"We want our employees to be able speak intelligently about our core business, specifically our marketing cloud business and our creative cloud business," Mass says. "Throughout orientation I act like a host and with my co-host, we pause after the videos to ask the new hires, 'now that you've heard about us and where we're going, can you describe in two sentences what Adobe does?'"

This exercise is designed to help new employees feel comfortable talking about the Adobe brand. And once again via the chat pods, the new hires synthesize what they've learned and share in real time with the rest of the group.

Mass also discusses the importance of employees being brand ambassadors. "We challenge employees to help us get better at owning our narrative and to be loud and proud," he adds. "If you're active on social media, we want you to amplify perceptions of the brand, but also be authentic about it."

Social media is at the "front line with customers," Mass continues. "Be a customer advocate. If you see something going wrong, say something. We also tell everyone to find customers expressing admiration for Adobe."

At the end of the orientation, the new hires are told to turn on their web cams. The effect is "lots of people waving and looking up and down like in The Brady Bunch," Mass says. "It's another digital and fun way to introduce everyone to the brand."

Adobe includes other information, such as instructions about the company's benefits and forms, in an on-demand library called the New Employee Center that employees can access at their convenience.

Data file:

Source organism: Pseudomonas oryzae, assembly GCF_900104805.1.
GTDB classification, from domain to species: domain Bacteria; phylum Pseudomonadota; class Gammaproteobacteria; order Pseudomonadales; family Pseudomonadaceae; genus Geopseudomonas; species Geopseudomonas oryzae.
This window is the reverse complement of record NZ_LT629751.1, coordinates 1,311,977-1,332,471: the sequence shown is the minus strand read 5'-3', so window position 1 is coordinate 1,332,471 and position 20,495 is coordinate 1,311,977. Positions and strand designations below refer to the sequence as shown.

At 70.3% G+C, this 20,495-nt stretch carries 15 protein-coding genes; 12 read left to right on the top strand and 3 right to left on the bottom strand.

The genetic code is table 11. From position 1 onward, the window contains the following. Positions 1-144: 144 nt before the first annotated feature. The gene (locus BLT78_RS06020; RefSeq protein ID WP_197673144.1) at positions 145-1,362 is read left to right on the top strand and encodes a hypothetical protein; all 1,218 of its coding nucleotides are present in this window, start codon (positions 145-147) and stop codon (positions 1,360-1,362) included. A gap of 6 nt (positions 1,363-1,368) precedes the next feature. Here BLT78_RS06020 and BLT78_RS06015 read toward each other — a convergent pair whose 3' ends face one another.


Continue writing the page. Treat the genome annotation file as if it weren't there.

Approximately 600 new hires have participated in the new orientation session since it was launched in the U.S. in January. It will be introduced in August to the company's locations in Asia, Europe, the Middle East, and Africa.

Mass' advice to other companies that want to provide a similar experience is avoid overwhelming employees with information in one orientation experience. "Think of new hires as customers," he says. "They're excited and nervous about being part of your company so be super deliberative about what you include to validate the decision they've made and provide some amazing ways for them to form deeper connections with the brand."

Employee Onboarding Gets a Multichannel Makeover

Companies that offer an onboarding program have an average employee retention rate of 86 percent, while companies without one have a 56 percent retention rate, according to a report by Aberdeen Group.

But not all onboarding programs are the same. The better programs are "interactive, use various types of technology, and help you get involved with the brand," says Bianco-Mathis.

Some companies offer very creative programs, such as communications infrastructure provider Neustar, which designed its orientation program as areality show. In June 2012, the company created the "Reality TV Training Program" which included a video about five new hires who experience what it is like to work at Neustar. New employees watch the video to learn about Neustar's culture, mission, goals, and performance management requirements. They also get access to online eLearning sessions about specific areas of Neustar's business.

Due to positive responses, the program grew from a day session to a 12-episode Reality TV Training program providing information for new hires to review on demand.. "It's an immersive experience that highlights the organization's values and includes the senior executives, and new employees quickly get engaged with the company," explains Bianco-Mathis, who adds that Marymount University also awarded Neustar the HR Leadership Award for its orientation program in June this year.

Successful onboarding programs also include opportunities for new employees to speak with other employees or be assigned a mentor to further understand the company's culture and values, according to Ken P. Yusko, professor of human resources and management at Marymount University.